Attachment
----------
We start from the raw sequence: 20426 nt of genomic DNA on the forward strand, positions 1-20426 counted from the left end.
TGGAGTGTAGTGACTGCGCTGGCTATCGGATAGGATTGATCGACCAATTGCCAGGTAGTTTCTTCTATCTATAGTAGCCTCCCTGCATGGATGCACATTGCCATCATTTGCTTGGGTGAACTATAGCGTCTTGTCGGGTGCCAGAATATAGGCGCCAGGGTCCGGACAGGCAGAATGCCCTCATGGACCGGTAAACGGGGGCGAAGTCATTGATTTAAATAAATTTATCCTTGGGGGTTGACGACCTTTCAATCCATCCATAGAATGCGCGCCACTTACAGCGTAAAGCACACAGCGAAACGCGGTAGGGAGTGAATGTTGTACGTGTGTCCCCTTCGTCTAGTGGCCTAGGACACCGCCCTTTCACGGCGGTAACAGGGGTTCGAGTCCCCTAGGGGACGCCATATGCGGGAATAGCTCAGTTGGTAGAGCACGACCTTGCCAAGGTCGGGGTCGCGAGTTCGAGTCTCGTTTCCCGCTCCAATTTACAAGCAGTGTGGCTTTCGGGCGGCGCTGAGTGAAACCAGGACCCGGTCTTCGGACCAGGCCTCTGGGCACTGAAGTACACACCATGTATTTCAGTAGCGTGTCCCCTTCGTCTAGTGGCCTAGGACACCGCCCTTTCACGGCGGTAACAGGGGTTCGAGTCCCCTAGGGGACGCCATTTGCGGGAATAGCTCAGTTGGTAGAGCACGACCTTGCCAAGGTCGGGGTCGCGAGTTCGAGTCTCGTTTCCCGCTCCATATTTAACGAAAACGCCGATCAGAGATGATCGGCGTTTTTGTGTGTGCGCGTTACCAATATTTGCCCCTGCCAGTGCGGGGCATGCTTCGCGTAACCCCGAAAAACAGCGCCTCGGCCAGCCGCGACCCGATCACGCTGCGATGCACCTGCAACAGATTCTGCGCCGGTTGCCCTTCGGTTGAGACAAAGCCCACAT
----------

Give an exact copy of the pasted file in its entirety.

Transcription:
We start from the raw sequence: 20426 nt of genomic DNA on the forward strand, positions 1-20426 counted from the left end.
TGGAGTGTAGTGACTGCGCTGGCTATCGGATAGGATTGATCGACCAATTGCCAGGTAGTTTCTTCTATCTATAGTAGCCTCCCTGCATGGATGCACATTGCCATCATTTGCTTGGGTGAACTATAGCGTCTTGTCGGGTGCCAGAATATAGGCGCCAGGGTCCGGACAGGCAGAATGCCCTCATGGACCGGTAAACGGGGGCGAAGTCATTGATTTAAATAAATTTATCCTTGGGGGTTGACGACCTTTCAATCCATCCATAGAATGCGCGCCACTTACAGCGTAAAGCACACAGCGAAACGCGGTAGGGAGTGAATGTTGTACGTGTGTCCCCTTCGTCTAGTGGCCTAGGACACCGCCCTTTCACGGCGGTAACAGGGGTTCGAGTCCCCTAGGGGACGCCATATGCGGGAATAGCTCAGTTGGTAGAGCACGACCTTGCCAAGGTCGGGGTCGCGAGTTCGAGTCTCGTTTCCCGCTCCAATTTACAAGCAGTGTGGCTTTCGGGCGGCGCTGAGTGAAACCAGGACCCGGTCTTCGGACCAGGCCTCTGGGCACTGAAGTACACACCATGTATTTCAGTAGCGTGTCCCCTTCGTCTAGTGGCCTAGGACACCGCCCTTTCACGGCGGTAACAGGGGTTCGAGTCCCCTAGGGGACGCCATTTGCGGGAATAGCTCAGTTGGTAGAGCACGACCTTGCCAAGGTCGGGGTCGCGAGTTCGAGTCTCGTTTCCCGCTCCATATTTAACGAAAACGCCGATCAGAGATGATCGGCGTTTTTGTGTGTGCGCGTTACCAATATTTGCCCCTGCCAGTGCGGGGCATGCTTCGCGTAACCCCGAAAAACAGCGCCTCGGCCAGCCGCGACCCGATCACGCTGCGATGCACCTGCAACAGATTCTGCGCCGGTTGCCCTTCGGTTGAGACAAAGCCCACAT